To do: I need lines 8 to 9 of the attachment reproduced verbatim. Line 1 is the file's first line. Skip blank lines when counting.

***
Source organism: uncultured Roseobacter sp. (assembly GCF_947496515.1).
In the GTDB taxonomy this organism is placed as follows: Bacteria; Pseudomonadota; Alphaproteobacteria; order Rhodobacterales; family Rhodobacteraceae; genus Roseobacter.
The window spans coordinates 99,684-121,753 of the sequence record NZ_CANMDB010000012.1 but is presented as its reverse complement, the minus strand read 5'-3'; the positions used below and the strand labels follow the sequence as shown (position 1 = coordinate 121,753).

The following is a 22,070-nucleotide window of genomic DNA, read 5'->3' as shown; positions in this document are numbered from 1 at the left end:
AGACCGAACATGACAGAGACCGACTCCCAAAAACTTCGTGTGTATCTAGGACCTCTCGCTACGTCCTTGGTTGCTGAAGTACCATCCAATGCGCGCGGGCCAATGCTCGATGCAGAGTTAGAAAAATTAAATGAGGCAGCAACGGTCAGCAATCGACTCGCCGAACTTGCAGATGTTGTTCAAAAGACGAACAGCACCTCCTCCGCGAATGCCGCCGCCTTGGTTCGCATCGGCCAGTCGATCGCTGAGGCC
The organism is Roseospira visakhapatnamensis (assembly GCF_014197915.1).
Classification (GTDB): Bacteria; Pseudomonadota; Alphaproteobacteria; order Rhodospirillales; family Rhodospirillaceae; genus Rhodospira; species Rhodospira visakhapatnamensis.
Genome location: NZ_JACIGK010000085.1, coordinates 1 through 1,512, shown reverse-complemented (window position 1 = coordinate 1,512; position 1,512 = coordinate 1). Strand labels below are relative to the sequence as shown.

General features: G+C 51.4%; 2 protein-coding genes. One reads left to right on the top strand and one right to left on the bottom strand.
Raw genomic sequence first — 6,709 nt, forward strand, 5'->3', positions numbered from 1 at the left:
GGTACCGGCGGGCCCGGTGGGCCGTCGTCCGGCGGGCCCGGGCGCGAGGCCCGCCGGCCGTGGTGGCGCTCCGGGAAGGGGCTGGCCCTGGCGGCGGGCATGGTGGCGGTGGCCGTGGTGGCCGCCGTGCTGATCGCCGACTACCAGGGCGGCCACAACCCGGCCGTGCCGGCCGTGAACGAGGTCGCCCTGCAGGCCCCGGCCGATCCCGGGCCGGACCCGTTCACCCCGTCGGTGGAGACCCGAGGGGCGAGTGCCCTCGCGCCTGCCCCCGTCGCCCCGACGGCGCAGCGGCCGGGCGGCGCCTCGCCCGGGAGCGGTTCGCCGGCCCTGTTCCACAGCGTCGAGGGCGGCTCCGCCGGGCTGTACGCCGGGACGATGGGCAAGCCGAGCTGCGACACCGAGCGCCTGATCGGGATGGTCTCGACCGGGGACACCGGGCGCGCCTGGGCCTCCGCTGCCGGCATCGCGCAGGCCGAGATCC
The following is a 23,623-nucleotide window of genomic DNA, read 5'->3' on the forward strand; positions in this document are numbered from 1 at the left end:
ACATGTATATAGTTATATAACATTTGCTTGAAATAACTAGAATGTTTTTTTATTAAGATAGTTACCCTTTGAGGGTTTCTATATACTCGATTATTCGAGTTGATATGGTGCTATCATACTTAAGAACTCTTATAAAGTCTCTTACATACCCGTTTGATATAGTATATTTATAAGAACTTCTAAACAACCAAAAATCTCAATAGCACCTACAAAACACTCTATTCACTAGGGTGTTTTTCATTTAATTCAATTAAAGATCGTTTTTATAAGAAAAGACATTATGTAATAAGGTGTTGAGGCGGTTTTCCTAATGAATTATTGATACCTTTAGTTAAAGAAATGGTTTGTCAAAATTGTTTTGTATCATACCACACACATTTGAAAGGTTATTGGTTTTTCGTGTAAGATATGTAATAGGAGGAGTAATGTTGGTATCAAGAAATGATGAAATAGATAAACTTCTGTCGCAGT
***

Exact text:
Genome location: NZ_JACIGK010000085.1, coordinates 1 through 1,512, shown reverse-complemented (window position 1 = coordinate 1,512; position 1,512 = coordinate 1). Strand labels below are relative to the sequence as shown.

General features: G+C 51.4%; 2 protein-coding genes. One reads left to right on the top strand and one right to left on the bottom strand.